Theoretical Philosophy » Simulation Hypothesis » 10/18/2018 12:22 am

John West
Replies: 16

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Cosmyk wrote:

I don't think so either, but the fact that it is possible to model the world like a video game (for example, to model space as pixilated and model reality as being created by observation) seems suspicious. I'm not saying reality is actually any of these things, just that it is possible to model them like that. Perhaps a Bayesian argument could be made: If reality is virtual, we would expect to be able to model reality in those ways.

You could say the same about pencil drawings.

Theoretical Philosophy » Are there any scholastic writers on epistemology? » 10/18/2018 12:21 am

John West
Replies: 4

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Oh, I hesitate to post because I don't actually have that high an opinion of Thomist views in philosophy of perception. But here you go:

Degrees of Knowledge by Jacques Maritain (here)
Methodical Realism by Etienne Gilson  (here)
Thomist Realism and the Critique of Knowledge by Etienne Gilson
"Against the Skeptics: How Thomistic Realism Refutes Radical Skepticism" by Mario Derksen (here)

I listed some stuff on scholasticism and logic years and years ago on here (edit: here and here), but for now I guess just look for Coffey's book and maybe read Cotter's section in ABC of Scholastic Philosophy. You can find both in the Aquinas Resources post. If you're just looking to study logic though, get a textbook on modern logic instead.

Theoretical Philosophy » Simulation Hypothesis » 10/17/2018 3:15 am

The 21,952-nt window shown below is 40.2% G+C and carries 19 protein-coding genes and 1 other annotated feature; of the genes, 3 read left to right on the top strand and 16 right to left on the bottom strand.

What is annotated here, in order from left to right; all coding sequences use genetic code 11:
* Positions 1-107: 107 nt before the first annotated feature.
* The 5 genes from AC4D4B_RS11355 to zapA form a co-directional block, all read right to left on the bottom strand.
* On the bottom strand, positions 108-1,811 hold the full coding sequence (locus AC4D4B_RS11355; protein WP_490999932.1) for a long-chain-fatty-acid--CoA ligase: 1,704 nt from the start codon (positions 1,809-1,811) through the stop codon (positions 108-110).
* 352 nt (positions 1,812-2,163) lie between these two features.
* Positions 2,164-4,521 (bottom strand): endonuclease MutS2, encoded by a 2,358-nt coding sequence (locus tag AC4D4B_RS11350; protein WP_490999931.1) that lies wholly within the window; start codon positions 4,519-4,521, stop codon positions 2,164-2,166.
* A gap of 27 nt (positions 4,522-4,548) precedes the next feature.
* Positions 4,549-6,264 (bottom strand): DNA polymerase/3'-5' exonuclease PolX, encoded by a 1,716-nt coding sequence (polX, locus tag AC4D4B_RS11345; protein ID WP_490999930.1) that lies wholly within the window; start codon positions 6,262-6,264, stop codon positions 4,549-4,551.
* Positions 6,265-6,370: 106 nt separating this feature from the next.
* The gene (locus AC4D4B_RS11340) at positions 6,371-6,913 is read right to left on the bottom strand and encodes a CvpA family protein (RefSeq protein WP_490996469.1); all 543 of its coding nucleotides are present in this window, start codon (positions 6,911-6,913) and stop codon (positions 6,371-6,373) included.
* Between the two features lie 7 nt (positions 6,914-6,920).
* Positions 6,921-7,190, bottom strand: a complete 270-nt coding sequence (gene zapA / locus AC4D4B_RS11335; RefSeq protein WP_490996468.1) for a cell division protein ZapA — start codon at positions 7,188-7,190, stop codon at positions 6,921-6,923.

John West
Replies: 16

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Cosmyk wrote:

John West, what are your thoughts on Digital Physics?

I don't know much about it. I don't think that the world is reducible to mathematics (i.e. the output of a computer program) though, if that is what you're asking. Do you?

Theoretical Philosophy » Are there any scholastic writers on epistemology? » 10/17/2018 3:10 am

John West
Replies: 4

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Is there any specific skeptical problem you're looking for scholastic literature on? (I rather not just start lobbing manuals at you.)

Theoretical Philosophy » Simulation Hypothesis » 10/13/2018 10:56 pm

John West
Replies: 16

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Did you read the paper I linked ("Moore Against the New Skeptics")? You don't sound like a man who read the paper I linked.

Cosmyk wrote:

The trouble here, I suppose, is whether we can know if hands have properties different from virtual objects.

The way you put the simulation argument presupposes a distinction between the fleshy base world, which contains brains in vats and scientists stimulating them, and digital worlds in its meaning. I'm just drawing that out. (I'm more than happy to be Humpty Dumptyist here and let the words mean whatever you want them to mean, but if they mean something radically different from what they usually mean you need to give me some definitions or I literally don't know what you're saying.)